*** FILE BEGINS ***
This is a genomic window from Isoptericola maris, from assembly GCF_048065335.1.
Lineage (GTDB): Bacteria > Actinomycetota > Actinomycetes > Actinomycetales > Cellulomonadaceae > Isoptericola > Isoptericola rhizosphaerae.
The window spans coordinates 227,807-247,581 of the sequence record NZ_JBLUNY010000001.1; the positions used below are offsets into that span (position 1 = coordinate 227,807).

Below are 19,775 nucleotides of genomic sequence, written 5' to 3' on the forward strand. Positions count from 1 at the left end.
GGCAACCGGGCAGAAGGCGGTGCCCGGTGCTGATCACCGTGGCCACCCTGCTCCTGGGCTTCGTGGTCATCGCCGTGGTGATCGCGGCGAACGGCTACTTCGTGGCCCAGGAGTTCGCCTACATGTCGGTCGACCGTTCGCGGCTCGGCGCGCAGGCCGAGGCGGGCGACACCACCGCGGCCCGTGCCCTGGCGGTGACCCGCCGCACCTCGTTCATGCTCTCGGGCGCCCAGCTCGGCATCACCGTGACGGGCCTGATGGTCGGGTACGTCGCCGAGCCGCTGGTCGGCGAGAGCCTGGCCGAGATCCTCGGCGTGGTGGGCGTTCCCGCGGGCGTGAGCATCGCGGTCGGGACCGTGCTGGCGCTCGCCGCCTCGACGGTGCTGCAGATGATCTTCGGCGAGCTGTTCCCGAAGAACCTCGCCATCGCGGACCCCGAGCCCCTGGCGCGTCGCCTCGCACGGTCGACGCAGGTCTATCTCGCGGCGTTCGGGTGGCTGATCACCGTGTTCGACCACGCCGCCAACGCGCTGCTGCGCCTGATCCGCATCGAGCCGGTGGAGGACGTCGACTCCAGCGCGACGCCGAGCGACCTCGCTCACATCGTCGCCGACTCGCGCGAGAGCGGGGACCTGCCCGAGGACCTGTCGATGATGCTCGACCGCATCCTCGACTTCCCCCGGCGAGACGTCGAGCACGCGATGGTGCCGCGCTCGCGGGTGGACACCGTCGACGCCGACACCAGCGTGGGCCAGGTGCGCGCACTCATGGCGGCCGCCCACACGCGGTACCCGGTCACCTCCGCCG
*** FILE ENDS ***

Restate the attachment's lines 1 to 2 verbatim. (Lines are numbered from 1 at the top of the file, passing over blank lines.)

This is a genomic window from Isoptericola maris, from assembly GCF_048065335.1.
Lineage (GTDB): Bacteria > Actinomycetota > Actinomycetes > Actinomycetales > Cellulomonadaceae > Isoptericola > Isoptericola rhizosphaerae.